Rick Steves posted a video from 1990 on his Facebook page that still rings true today.

Europe will always have terrorists. But the chance of being killed in a terrorist attack is still statistically tiny. You shouldn’t cancel your European vacation every time there’s an attack, just like you shouldn’t cancel your flight every time there’s a crash. Of course we should mourn and honour those who were injured and killed in the acts, but we also need to keep living our lives. While #prayforLondon has been trending worldwide, the hashtag that’s been trending in London is #WeAreNotAfraid.

we are not afraid

I’m glad I went out for a run today. It was a beautiful day. But as I was going through Green Park, admiring the fields of daffodils, a piece of a tree branch broke off in the wind and struck me in the neck. If the wind had been stronger and the branch piece sharper, I might have been killed or at least seriously injured. And just like that it all came together: pretty much anything out there can kill you — even Mother Nature herself. But that’s no reason to never leave the house. You have to be smart and alert, but not afraid. There’s so much out there worth living for.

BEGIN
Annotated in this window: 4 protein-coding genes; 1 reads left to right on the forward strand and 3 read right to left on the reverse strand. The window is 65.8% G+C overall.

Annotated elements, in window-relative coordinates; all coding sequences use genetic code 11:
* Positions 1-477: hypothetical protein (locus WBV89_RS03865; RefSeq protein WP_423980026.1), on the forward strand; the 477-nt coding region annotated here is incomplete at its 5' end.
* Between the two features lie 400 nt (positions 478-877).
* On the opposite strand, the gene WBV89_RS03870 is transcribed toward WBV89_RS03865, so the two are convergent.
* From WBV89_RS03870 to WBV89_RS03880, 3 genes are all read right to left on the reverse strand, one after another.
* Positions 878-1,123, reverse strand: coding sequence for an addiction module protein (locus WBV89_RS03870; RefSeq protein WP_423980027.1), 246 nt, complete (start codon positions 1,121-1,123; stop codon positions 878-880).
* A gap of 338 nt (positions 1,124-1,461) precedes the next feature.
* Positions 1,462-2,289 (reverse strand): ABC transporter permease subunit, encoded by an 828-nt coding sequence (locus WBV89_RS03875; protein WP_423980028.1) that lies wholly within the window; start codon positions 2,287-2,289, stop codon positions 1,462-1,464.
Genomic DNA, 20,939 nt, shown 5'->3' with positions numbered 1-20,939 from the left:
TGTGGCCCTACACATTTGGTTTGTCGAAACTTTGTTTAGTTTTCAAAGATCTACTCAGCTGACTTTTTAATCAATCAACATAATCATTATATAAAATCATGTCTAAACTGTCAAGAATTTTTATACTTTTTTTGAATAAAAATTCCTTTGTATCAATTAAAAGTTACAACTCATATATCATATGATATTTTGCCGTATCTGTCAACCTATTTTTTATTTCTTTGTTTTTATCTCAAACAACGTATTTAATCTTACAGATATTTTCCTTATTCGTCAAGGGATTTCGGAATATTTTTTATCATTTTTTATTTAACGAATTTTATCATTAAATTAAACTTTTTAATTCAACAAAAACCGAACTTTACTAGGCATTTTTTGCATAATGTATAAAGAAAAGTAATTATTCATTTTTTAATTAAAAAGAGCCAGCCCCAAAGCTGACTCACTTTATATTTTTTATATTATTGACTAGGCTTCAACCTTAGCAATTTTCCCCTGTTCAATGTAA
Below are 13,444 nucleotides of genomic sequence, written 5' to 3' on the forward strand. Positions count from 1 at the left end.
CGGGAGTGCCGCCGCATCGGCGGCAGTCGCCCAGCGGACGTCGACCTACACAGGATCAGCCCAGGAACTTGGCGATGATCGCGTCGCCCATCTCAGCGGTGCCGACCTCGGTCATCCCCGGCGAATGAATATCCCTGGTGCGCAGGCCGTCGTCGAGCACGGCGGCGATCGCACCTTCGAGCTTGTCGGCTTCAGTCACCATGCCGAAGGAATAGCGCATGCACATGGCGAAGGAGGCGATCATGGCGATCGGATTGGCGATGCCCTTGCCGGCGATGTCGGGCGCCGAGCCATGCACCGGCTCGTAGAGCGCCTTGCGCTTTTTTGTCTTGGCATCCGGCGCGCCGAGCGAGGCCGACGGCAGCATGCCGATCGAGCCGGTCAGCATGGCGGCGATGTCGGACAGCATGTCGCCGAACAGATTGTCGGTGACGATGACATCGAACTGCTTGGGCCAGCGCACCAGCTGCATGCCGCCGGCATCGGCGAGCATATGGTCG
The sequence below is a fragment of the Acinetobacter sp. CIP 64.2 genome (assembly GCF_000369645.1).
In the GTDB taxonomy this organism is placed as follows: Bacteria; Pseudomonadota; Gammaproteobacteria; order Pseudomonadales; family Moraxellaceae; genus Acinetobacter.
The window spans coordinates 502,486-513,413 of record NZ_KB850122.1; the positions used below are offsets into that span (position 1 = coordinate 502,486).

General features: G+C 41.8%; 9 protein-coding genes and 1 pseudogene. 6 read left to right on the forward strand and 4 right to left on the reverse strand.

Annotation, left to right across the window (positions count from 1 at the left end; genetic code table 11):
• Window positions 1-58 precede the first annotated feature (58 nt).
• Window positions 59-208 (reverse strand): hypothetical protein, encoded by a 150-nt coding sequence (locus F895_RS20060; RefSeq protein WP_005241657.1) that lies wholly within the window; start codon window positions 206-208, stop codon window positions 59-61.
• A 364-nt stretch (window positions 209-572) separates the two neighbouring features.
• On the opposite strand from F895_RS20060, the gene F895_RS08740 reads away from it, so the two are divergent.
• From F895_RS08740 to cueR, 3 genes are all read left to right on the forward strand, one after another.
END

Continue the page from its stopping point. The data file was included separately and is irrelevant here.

A visit to Twinings Tea Store

10 Mar

I’m trying to remember when my love affair with tea started. Perhaps there’s just something in the British air that makes one crave a cuppa. I certainly didn’t come here liking tea. But slowly it’s grown on me.

I think it started a few years ago when I got on a workout kick. I wasn’t running yet, but I was doing Jillian Michaels videos. Either she or a random internet stranger suggested drinking green tea before a workout. If you google “green tea workout” or “green tea health benefits” you can convince yourself that green tea is some cure-all magical elixir of the gods (but then again, if you get deep enough into Google, you can convince yourself that anything is — or isn’t). So I bought some Twinings green tea on sale at Sainsbury’s — mango and pineapple flavours, because I had to ease myself into it. Slowly I went from only drinking it cold loaded with sugar, to drinking it hot with honey, to drinking it hot or cold multiple times a day with stevia or whatever-the-green-tea-equivalent-of-‘black’-is. Soon my two-box collection of tea expanded into 4 boxes, then it spilled out from its designated shelf into its own cupboard, and before I knew it my tea collection was taking up two cupboards in my kitchen.

I had a problem.